ERIN, Wis. – It would seem that the more established players would have the most success in a tournament as difficult to win as the U.S. Open. That hasn’t been the case lately, however.
The last six U.S. Opens have had champions who won their first major title, and another could be in the offing when the Open tees off for the 117th time at Erin Hills on Thursday. Erin Hills would be appropriate for another first-time champion, since it’s a new venue for any major championship and the first Wisconsin course to host an Open.
At 7,693 yards Erin Hills will be the longest course used for any of golf’s four majors.
Jason Day started the run of six first-time major winners at the 2015 PGA Championship, which was also played in Wisconsin. His triumph came at Whistling Straits, in Kohler. Last year the four majors were won by Danny Willett (Masters), Dustin Johnson (U.S. Open), Henrik Stenson (British Open) and Jimmy Walker (PGA Championship). Sergio Garcia nabbed his first major at this year’s Masters.
“Just luck,’’ said Day during a break from practice at Erin Hills on Tuesday. “It’s been a stretch where guys just popped up and won. They’re all different in ages and are at different times in their careers.’’
“I’m not sure why that happened,’’ said Jordan Spieth, the last player to notch a second major, at the 2015 U.S. Open at Chambers Bay, in Washington. “They were all world-class champions, and it’s very difficult to win a first major.’
“It was their time. It goes like that,’’ said Rory McIlroy, the world’s No. 2-ranked player with four major titles. “Some guys need a little more experience in the majors to break through, to get that first one. I just hope I end that streak this week.’’
“It’s nice to see some of those first-time major winners that maybe deserved for a while to get their own,’’ said Garcia, “but I’m sure it’s going to finish at some point. My goal is to make it stop this week and hopefully get my second one.’’
On an even far more lengthy streak the U.S. Open hasn’t had an amateur champion since Johnny Goodman won at North Shore in Glenview in 1933. He was the fifth amateur to win the title, following Francis Ouimet, Jerome Travers, Chick Evans and Bobby Jones.
The Open had just 915 entries when Goodman won. This year’s tournament had almost 9,000 (actually 8,979) and 14 amateurs survived the local and sectional qualifying rounds to earn their spots among the 156 finalists.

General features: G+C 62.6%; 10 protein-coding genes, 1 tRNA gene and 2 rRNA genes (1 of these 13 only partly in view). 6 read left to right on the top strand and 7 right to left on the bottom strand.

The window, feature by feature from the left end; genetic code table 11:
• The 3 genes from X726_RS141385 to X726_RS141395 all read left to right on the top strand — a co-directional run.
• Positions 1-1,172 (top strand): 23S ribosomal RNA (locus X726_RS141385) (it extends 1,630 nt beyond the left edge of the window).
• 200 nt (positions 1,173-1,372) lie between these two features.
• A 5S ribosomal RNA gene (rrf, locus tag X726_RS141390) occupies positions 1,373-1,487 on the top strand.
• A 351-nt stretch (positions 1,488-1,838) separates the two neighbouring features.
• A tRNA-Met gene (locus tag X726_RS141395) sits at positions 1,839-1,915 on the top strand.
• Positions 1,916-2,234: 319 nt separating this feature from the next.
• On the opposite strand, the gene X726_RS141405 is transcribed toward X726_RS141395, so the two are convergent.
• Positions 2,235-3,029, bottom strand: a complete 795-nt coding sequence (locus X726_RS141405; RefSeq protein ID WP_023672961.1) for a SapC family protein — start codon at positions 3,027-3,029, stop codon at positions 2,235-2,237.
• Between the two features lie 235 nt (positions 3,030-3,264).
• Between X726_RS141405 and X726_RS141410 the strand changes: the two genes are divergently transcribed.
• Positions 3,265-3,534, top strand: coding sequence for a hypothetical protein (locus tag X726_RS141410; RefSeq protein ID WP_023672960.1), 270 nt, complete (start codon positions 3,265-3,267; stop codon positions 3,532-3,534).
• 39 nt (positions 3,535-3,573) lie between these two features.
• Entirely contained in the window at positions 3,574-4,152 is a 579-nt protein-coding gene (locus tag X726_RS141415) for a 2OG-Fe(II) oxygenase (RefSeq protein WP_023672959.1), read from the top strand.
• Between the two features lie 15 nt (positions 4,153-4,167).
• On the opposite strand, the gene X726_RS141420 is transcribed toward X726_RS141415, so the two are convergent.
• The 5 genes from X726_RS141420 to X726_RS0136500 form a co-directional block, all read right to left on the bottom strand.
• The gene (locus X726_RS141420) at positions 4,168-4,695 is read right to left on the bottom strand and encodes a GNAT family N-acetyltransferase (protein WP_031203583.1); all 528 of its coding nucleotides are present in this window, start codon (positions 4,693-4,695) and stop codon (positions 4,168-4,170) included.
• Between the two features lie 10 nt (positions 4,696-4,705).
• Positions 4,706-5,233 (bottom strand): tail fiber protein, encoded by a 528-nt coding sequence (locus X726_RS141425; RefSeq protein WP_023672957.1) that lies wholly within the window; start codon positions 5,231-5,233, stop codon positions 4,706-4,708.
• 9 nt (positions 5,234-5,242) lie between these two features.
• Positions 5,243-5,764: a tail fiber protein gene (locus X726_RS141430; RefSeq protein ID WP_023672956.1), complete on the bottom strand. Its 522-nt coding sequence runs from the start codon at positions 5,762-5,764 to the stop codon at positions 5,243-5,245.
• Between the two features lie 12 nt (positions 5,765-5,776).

Here and there
Dustin Johnson, the defending champion and world’s No.1-ranked player, is to be the last player to hold a formal pre-tournament interview today (WEDNESDAY). He became a father for the second time when his fiancé Paulina Gretzky gave birth on Monday. Johnson, who had two practice rounds at Erin Hills last week, was expected to travel back to Wisconsin on Tuesday.
While the men didn’t have a U.S. Open sectional in the Chicago area, the women did. Sixty-two players competed for two spots at Prestwick in Frankfort on Monday. South African Ashleigh Buhai was the medalist at even par 144 for the 36 holes. The other berth in next month’s U.S. Women’s Open at Trump National in New Jersey went to Elin Arvidsson, of Las Vegas.
Two-time Illinois Amateur champion Tee-K Kelly is off to a great start as a touring pro. He won the Puerto Plata Dominican Republic Open on the PGA Latinoamerica Tour on Sunday by seven strokes. The 22-year old Medinah member and Ohio State product opened with a 61 and finished at 21-under-par 263.
At least 25 players who have entered next month’s John Deere Classic in the Quad Cities are in the U.S. Open field here. Defending JDC champion Ryan Moore isn’t among them. He’s nursing an injury but is expected to defend his title at TPC Deere Run.
Wheaton’s PGA player, Kevin Streelman, didn’t compete in U.S. Open sectional qualifying after holing a 35-foot chip to conclude play in the Memorial tourney the day before. He will return to the tour next week in the Travelers Championship in Hartford, Ct. Streelman won that event in 2014 by making birdies on the last seven holes.